The lighter side of winter road-salt decisions |

The lighter side of winter road-salt decisions

Greyson Howard
Sierra Sun

Truckee’s annual purchase of salt for road de-icing briefly raised some red flags at Thursday’s Truckee Town Council meeting.

Part of the evening’s routine consent calendar, the council was asked to approve the $31,000 purchase of sodium chloride from Huck Salt and Son for the coming winter.

But, playing the straight man, council member Mark Brown questioned some of the possible effects of the town’s de-icing operations.

Brown asked Public Works Director Dan Wilkins about the potential interactions between salt and dihydrous monoxide, and what those interactions could do to area roads, groundwater, and even the health of Truckee residents.

“Road salt accelerates the conversion of dihydrous monoxide from a solid to a liquid, which can cause damage to the roads,” Wilkins responded with mock gravity. “By converting it to a liquid, that also creates a higher opportunity to infiltrate into the aquifers.”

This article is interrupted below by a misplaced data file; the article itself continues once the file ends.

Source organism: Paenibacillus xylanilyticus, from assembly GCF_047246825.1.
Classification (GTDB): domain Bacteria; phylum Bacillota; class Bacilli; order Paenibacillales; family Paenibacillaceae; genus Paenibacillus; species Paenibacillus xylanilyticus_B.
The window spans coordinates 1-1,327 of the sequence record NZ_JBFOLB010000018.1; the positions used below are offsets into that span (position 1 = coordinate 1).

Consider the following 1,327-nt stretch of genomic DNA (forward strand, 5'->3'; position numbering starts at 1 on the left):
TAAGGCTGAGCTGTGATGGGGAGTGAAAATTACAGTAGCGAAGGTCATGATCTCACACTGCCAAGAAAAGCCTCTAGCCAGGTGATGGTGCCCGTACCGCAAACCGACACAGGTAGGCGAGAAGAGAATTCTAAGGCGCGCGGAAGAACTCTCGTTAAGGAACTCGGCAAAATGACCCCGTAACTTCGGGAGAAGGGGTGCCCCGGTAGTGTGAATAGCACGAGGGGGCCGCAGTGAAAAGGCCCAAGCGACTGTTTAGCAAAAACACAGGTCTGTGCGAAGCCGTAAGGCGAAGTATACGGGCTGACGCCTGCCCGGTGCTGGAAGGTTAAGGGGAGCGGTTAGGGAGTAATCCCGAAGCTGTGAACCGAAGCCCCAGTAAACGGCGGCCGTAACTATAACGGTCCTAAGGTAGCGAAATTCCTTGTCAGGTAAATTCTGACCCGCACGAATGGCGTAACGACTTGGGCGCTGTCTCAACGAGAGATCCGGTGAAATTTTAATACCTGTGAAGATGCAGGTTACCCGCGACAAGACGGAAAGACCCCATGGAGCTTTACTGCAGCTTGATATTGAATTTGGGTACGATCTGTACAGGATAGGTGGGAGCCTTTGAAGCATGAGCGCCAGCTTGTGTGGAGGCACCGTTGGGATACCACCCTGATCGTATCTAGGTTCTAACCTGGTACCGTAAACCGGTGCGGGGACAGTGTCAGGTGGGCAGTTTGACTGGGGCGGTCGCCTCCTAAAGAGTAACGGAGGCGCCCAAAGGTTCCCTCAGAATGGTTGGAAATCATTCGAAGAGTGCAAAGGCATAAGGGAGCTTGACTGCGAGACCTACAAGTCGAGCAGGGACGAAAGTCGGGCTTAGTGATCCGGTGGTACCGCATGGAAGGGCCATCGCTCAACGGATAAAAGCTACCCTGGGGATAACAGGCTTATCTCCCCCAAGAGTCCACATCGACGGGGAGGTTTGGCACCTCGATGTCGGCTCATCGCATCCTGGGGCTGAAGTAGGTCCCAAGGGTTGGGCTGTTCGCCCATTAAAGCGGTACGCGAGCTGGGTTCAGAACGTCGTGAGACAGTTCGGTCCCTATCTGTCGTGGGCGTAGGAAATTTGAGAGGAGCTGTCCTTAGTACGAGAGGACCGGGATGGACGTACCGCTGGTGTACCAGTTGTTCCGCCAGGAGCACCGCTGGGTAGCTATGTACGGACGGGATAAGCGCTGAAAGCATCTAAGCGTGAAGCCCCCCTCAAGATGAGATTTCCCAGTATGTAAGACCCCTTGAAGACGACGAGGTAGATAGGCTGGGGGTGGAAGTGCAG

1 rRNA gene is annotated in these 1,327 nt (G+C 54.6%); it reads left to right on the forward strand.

Despite Wilkins’ assurances that the compound was safe, Brown pressed the subject, suggesting that dihydrous monoxide could be lethal if inhaled as a liquid.

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Other council members and spectators grew visibly uneasy with talk of a potentially lethal chemical infiltrating the water supply. Vice Mayor Barbara Green asked if it was possible to remove the compound from the aquifers.

Struggling to keep a straight face, Brown asked Wilkins for another name for dihydrous monoxide.

Water, Wilkins replied, was dihydrous monoxide or H20.

After the laughter subsided, the council unanimously approved the purchase of road salt without further comment.